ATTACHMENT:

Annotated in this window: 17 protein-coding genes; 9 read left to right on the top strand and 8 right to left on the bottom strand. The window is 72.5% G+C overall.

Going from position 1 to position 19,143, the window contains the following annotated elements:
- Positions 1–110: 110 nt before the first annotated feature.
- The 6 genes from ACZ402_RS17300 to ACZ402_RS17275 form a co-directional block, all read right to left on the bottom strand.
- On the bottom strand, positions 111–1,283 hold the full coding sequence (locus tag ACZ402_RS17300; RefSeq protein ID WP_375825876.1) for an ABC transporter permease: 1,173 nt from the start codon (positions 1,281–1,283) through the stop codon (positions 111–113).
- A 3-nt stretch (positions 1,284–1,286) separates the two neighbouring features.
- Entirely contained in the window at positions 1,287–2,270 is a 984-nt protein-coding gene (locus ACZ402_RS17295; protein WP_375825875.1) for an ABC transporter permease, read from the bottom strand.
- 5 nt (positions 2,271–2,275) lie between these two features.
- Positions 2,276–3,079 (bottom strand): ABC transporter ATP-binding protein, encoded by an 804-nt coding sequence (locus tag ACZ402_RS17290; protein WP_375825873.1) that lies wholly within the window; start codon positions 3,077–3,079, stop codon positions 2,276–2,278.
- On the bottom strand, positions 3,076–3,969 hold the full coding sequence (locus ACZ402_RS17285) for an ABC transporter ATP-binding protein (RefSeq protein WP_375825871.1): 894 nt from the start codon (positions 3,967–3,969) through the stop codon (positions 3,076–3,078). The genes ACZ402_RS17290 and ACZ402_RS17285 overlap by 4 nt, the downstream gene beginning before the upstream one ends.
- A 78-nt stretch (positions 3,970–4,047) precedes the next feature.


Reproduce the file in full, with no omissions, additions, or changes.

Annotated in this window: 17 protein-coding genes; 9 read left to right on the top strand and 8 right to left on the bottom strand. The window is 72.5% G+C overall.

Going from position 1 to position 19,143, the window contains the following annotated elements:
- Positions 1–110: 110 nt before the first annotated feature.
- The 6 genes from ACZ402_RS17300 to ACZ402_RS17275 form a co-directional block, all read right to left on the bottom strand.
- On the bottom strand, positions 111–1,283 hold the full coding sequence (locus tag ACZ402_RS17300; RefSeq protein ID WP_375825876.1) for an ABC transporter permease: 1,173 nt from the start codon (positions 1,281–1,283) through the stop codon (positions 111–113).
- A 3-nt stretch (positions 1,284–1,286) separates the two neighbouring features.
- Entirely contained in the window at positions 1,287–2,270 is a 984-nt protein-coding gene (locus ACZ402_RS17295; protein WP_375825875.1) for an ABC transporter permease, read from the bottom strand.
- 5 nt (positions 2,271–2,275) lie between these two features.
- Positions 2,276–3,079 (bottom strand): ABC transporter ATP-binding protein, encoded by an 804-nt coding sequence (locus tag ACZ402_RS17290; protein WP_375825873.1) that lies wholly within the window; start codon positions 3,077–3,079, stop codon positions 2,276–2,278.
- On the bottom strand, positions 3,076–3,969 hold the full coding sequence (locus ACZ402_RS17285) for an ABC transporter ATP-binding protein (RefSeq protein WP_375825871.1): 894 nt from the start codon (positions 3,967–3,969) through the stop codon (positions 3,076–3,078). The genes ACZ402_RS17290 and ACZ402_RS17285 overlap by 4 nt, the downstream gene beginning before the upstream one ends.
- A 78-nt stretch (positions 3,970–4,047) precedes the next feature.